Page 25 - 2016 Spring-Summer Issue
P. 25

Dear Dr. Gloria,

Last night I went to my first Compassionate Friends meeting. During the sharing
session I told the group that I was having trouble facing my son’s mental illness and
his death. For several years I have worked with NAMI (National Alliance on Mental
Illness) where I learned about coping with our son’s schizophrenia. I thought I had
it under control. Then the call came. It was a policeman telling me Ricky was dead.
He was speeding over 100 miles per hour, lost control of the car and hit a tree. It has
been three months and I seem to have lost all of my coping skills. I cry often, drink
too much, and obsess over what more I could have done to save our son. While Ricky
was alive I worked tirelessly to help him and others cope with their mental illness and
I felt we were making progress. Now as I look at his death I wonder if this was suicide
by car, a last desperate effort to escape his pain. Can you help?

Dear Ron,
I am very sorry to hear about Ricky’s death, but I am glad you found The Compassionate Friends and I hope you will continue
to attend meetings and visit their Internet Chat Rooms. NAMI is a wonderful organization and it sounds like you found that
making sense of any loss is made easier by giving service. Three months is very early and I suggest that the service you need
to give at this time is to yourself. The first year following the death is the most difficult as you have to go through the first of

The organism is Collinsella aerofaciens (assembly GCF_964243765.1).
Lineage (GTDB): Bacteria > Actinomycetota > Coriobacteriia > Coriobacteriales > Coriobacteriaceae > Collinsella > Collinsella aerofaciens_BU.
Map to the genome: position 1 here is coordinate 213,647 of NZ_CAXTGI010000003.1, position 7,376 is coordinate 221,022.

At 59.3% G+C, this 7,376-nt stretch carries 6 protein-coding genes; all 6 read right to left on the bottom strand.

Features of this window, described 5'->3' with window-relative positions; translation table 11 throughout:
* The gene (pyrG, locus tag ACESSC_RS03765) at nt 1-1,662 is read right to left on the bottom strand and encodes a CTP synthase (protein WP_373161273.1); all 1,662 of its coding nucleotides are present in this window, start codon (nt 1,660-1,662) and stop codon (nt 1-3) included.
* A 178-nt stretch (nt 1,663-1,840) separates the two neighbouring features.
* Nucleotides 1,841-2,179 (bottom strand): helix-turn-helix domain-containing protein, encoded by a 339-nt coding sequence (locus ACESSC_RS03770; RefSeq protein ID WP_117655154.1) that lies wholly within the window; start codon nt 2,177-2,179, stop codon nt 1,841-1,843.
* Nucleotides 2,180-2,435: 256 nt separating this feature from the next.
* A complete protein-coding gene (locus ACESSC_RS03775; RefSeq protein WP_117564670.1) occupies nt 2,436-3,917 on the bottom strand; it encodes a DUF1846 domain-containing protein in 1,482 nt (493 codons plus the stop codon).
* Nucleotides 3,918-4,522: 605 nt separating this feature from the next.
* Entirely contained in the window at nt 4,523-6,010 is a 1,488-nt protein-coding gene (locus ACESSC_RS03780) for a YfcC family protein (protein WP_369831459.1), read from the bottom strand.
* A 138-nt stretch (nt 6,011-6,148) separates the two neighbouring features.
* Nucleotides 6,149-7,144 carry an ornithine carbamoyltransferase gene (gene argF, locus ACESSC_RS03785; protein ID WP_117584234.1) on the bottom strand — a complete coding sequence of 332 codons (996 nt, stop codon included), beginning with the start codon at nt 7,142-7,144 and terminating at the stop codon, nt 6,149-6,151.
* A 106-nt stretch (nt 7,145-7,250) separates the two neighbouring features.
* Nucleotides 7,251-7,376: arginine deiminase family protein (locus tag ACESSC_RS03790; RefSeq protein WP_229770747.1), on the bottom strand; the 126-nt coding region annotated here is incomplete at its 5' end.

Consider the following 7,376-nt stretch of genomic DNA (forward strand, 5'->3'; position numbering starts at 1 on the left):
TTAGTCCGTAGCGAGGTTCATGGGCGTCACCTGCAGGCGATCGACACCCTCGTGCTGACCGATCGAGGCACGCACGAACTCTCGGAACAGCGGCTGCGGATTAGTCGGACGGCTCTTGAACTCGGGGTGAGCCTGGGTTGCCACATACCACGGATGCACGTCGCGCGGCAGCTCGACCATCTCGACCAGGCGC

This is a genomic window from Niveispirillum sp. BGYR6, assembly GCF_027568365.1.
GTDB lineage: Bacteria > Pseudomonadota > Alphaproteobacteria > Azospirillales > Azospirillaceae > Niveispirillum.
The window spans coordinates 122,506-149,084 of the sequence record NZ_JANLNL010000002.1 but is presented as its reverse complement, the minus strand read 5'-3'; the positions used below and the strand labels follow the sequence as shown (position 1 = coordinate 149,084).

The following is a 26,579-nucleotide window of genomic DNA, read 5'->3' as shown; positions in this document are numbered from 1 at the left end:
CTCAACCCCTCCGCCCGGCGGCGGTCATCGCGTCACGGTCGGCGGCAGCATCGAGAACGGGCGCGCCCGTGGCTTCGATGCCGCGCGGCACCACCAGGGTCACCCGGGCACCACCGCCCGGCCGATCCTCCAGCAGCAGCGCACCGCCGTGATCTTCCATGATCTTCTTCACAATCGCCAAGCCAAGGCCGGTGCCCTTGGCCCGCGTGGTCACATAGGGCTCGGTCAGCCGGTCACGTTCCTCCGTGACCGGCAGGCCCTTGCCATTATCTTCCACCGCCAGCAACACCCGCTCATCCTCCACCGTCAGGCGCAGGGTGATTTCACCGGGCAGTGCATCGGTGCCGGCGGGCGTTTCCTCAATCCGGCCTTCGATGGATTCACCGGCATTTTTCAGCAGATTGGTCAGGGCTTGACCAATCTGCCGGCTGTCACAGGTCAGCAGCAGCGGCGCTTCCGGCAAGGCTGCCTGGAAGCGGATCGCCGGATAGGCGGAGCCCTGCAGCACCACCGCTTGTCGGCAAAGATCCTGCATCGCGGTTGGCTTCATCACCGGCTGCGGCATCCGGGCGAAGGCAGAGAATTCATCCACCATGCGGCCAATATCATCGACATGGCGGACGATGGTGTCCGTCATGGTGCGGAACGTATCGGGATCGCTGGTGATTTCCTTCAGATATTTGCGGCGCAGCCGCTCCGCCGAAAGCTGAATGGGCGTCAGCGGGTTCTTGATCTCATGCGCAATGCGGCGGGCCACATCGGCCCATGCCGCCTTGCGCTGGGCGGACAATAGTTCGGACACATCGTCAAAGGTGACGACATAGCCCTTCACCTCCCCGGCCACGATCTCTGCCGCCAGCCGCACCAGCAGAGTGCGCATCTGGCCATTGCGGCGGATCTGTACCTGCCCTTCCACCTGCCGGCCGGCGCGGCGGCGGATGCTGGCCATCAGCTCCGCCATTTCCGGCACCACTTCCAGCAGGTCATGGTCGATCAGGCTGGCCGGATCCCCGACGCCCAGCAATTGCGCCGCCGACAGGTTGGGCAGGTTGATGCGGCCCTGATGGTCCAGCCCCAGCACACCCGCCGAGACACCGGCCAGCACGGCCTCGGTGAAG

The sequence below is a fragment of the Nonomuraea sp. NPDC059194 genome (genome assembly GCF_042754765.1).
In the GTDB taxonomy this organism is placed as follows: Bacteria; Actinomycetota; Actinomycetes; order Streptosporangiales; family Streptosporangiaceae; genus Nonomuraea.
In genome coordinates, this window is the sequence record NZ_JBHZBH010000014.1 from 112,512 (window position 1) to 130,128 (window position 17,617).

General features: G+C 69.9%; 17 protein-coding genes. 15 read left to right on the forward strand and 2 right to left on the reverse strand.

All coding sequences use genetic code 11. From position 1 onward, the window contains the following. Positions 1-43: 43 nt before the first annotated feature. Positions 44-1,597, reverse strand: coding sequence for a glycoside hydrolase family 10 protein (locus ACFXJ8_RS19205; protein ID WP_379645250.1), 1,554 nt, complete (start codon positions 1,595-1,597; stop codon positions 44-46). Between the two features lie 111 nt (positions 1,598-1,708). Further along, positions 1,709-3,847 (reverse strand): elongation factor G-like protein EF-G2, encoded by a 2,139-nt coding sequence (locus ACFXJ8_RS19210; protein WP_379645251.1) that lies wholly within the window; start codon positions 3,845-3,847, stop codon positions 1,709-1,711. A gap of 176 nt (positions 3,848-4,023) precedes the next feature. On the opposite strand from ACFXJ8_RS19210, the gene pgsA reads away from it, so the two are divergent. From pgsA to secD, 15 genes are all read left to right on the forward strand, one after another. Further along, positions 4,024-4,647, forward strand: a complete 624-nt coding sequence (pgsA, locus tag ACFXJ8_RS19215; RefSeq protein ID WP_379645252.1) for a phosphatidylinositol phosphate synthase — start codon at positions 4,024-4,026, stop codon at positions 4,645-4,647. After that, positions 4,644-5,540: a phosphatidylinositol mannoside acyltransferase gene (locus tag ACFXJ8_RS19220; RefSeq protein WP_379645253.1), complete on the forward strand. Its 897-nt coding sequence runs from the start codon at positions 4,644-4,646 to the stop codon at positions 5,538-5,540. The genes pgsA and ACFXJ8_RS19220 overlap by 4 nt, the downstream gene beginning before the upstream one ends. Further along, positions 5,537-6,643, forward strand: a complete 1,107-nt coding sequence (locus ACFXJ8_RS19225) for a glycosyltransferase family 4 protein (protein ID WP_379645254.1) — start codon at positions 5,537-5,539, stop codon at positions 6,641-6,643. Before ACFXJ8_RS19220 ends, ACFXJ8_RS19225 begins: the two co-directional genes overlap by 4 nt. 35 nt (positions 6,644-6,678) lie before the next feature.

everything without him. Be patient with yourself. Crying is part of the process; I often hear men say that they wish they could
cry more. Obsessive thoughts of how you could have made a difference are natural. Journaling, sharing feelings and getting light
exercise are good ways to calm these thoughts and settle your mind. You should avoid drinking excessively and self-medicating
as they dampen emotions making it difficult to face the reality of your loss. As time passes the questions of how and why he
died will take on less importance, as in the end it is not how Ricky died, but how he lived and the memories of him that make
you smile and rekindle your love.
Also, please visit us at www.opentohope.

God Bless,
Dr. Gloria

Dr. Gloria Horsley, MFC, CNS, PhD, is the founder and president of the Open to Hope Foundation an internationally known grief expert, a
psychotherapist, and bereaved parent. Gloria cohosts the Internet radio show Open to Hope, at, and has authored a number of
books and articles. She will be answering your questions related to loss, grief, and recovery for the bereaved parent/grandparent.
Please send your questions to: Dr. Gloria Horsley, c/o The Compassionate Friends, PO Box 3696, Oak Brook, IL 60522-3696

        One of my favorite poems by Emily Dickinson begins: “Hope is the thing with feathers that perches in the soul.” In
        the early years of my grief after my daughter Coty died, it was hard to imagine I would ever feel that flutter of hope
        again. Through The Compassionate Friends, I found others who had not only survived, but had built a new life in
        honor of their loved ones. I felt the rustling of those little feathers and knew that hope would live again in my soul.

                                                                                                               Kathleen Willoughby, Coty’s mom
                                                                                                                      Loss to Homicide moderator

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